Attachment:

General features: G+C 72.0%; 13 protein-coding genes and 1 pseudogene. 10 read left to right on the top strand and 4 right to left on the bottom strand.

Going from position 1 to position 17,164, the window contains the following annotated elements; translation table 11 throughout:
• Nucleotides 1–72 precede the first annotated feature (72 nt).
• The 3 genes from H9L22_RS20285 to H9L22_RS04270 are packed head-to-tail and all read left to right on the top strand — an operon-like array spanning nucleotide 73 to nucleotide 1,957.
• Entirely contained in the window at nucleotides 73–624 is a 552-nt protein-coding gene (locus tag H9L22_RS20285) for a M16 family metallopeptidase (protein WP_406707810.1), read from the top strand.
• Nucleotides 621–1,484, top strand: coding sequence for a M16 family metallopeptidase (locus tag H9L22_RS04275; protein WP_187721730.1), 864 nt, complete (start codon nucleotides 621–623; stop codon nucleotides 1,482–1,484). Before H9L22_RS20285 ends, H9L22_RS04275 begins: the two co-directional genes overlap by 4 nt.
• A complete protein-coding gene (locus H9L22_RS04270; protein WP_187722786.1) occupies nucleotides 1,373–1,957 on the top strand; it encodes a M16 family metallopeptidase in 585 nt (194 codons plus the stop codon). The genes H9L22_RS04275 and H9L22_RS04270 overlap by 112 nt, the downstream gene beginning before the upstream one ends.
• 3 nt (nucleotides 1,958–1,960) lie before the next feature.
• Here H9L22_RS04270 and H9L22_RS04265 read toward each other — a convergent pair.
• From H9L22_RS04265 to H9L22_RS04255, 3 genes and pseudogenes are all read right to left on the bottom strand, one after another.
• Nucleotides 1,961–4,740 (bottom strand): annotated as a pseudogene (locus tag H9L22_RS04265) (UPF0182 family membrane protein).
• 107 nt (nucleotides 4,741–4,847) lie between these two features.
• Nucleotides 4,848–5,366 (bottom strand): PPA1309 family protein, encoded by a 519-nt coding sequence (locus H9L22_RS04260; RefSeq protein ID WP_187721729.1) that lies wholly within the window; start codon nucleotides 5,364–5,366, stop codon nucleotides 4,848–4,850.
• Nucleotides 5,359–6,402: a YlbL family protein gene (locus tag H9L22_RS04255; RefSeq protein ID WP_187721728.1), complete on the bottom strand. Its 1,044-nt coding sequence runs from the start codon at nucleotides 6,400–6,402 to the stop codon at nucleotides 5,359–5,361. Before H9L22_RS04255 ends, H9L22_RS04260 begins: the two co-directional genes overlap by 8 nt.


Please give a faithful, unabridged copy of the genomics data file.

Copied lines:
General features: G+C 72.0%; 13 protein-coding genes and 1 pseudogene. 10 read left to right on the top strand and 4 right to left on the bottom strand.

Going from position 1 to position 17,164, the window contains the following annotated elements; translation table 11 throughout:
• Nucleotides 1–72 precede the first annotated feature (72 nt).
• The 3 genes from H9L22_RS20285 to H9L22_RS04270 are packed head-to-tail and all read left to right on the top strand — an operon-like array spanning nucleotide 73 to nucleotide 1,957.
• Entirely contained in the window at nucleotides 73–624 is a 552-nt protein-coding gene (locus tag H9L22_RS20285) for a M16 family metallopeptidase (protein WP_406707810.1), read from the top strand.
• Nucleotides 621–1,484, top strand: coding sequence for a M16 family metallopeptidase (locus tag H9L22_RS04275; protein WP_187721730.1), 864 nt, complete (start codon nucleotides 621–623; stop codon nucleotides 1,482–1,484). Before H9L22_RS20285 ends, H9L22_RS04275 begins: the two co-directional genes overlap by 4 nt.
• A complete protein-coding gene (locus H9L22_RS04270; protein WP_187722786.1) occupies nucleotides 1,373–1,957 on the top strand; it encodes a M16 family metallopeptidase in 585 nt (194 codons plus the stop codon). The genes H9L22_RS04275 and H9L22_RS04270 overlap by 112 nt, the downstream gene beginning before the upstream one ends.
• 3 nt (nucleotides 1,958–1,960) lie before the next feature.
• Here H9L22_RS04270 and H9L22_RS04265 read toward each other — a convergent pair.
• From H9L22_RS04265 to H9L22_RS04255, 3 genes and pseudogenes are all read right to left on the bottom strand, one after another.
• Nucleotides 1,961–4,740 (bottom strand): annotated as a pseudogene (locus tag H9L22_RS04265) (UPF0182 family membrane protein).
• 107 nt (nucleotides 4,741–4,847) lie between these two features.
• Nucleotides 4,848–5,366 (bottom strand): PPA1309 family protein, encoded by a 519-nt coding sequence (locus H9L22_RS04260; RefSeq protein ID WP_187721729.1) that lies wholly within the window; start codon nucleotides 5,364–5,366, stop codon nucleotides 4,848–4,850.
• Nucleotides 5,359–6,402: a YlbL family protein gene (locus tag H9L22_RS04255; RefSeq protein ID WP_187721728.1), complete on the bottom strand. Its 1,044-nt coding sequence runs from the start codon at nucleotides 6,400–6,402 to the stop codon at nucleotides 5,359–5,361. Before H9L22_RS04255 ends, H9L22_RS04260 begins: the two co-directional genes overlap by 8 nt.